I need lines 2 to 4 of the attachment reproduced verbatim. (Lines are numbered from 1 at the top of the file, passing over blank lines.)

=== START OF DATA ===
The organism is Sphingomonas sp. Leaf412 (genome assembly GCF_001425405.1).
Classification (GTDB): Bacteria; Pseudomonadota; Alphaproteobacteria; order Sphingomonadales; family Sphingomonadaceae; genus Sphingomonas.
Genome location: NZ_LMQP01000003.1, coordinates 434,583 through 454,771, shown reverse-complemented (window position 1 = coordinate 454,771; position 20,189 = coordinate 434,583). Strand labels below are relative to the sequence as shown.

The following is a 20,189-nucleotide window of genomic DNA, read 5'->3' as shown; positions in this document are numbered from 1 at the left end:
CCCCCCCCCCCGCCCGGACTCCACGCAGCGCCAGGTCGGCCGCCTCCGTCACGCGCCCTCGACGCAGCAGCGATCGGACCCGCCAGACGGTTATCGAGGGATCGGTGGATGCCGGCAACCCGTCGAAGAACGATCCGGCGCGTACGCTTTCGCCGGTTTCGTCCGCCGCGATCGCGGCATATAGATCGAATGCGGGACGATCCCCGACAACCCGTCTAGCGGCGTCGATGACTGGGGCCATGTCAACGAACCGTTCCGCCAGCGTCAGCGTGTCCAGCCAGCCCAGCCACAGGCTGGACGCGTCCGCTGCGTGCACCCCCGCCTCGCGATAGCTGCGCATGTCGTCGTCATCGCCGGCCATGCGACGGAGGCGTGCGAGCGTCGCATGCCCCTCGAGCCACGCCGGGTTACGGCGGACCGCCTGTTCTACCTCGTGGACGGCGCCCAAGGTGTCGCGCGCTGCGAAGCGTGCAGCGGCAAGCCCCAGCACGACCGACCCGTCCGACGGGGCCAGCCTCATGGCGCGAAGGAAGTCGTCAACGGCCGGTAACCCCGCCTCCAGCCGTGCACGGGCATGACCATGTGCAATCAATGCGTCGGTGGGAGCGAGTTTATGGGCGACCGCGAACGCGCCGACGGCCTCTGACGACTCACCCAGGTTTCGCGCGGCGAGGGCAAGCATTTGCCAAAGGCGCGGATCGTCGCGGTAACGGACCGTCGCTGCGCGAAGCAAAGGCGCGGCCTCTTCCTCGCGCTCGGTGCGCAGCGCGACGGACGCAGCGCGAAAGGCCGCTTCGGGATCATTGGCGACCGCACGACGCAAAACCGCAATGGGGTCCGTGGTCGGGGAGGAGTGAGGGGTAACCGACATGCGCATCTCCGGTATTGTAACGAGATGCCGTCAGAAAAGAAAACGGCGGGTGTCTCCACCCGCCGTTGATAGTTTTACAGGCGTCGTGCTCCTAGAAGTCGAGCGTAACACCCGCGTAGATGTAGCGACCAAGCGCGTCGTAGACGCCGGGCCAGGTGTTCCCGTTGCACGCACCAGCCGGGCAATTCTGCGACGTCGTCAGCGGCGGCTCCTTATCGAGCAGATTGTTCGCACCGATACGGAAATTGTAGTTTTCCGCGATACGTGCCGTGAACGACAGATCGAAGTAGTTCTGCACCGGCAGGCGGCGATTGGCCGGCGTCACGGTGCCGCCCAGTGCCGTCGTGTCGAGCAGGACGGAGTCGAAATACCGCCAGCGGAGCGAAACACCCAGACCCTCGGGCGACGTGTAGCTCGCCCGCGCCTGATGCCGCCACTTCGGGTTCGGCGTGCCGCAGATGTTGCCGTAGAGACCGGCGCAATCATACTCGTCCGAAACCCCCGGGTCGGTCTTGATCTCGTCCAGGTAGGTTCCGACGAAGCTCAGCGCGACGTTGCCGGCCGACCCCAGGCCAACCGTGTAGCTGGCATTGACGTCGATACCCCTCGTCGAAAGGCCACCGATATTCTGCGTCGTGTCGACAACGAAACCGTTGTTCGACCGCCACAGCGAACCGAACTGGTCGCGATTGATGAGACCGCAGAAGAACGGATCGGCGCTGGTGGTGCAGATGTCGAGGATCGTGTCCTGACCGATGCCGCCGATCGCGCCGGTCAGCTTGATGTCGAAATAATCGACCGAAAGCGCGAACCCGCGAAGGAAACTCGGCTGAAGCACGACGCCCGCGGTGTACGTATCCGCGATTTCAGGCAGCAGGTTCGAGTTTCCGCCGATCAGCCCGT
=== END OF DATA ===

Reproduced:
Classification (GTDB): Bacteria; Pseudomonadota; Alphaproteobacteria; order Sphingomonadales; family Sphingomonadaceae; genus Sphingomonas.
Genome location: NZ_LMQP01000003.1, coordinates 434,583 through 454,771, shown reverse-complemented (window position 1 = coordinate 454,771; position 20,189 = coordinate 434,583). Strand labels below are relative to the sequence as shown.

The following is a 20,189-nucleotide window of genomic DNA, read 5'->3' as shown; positions in this document are numbered from 1 at the left end: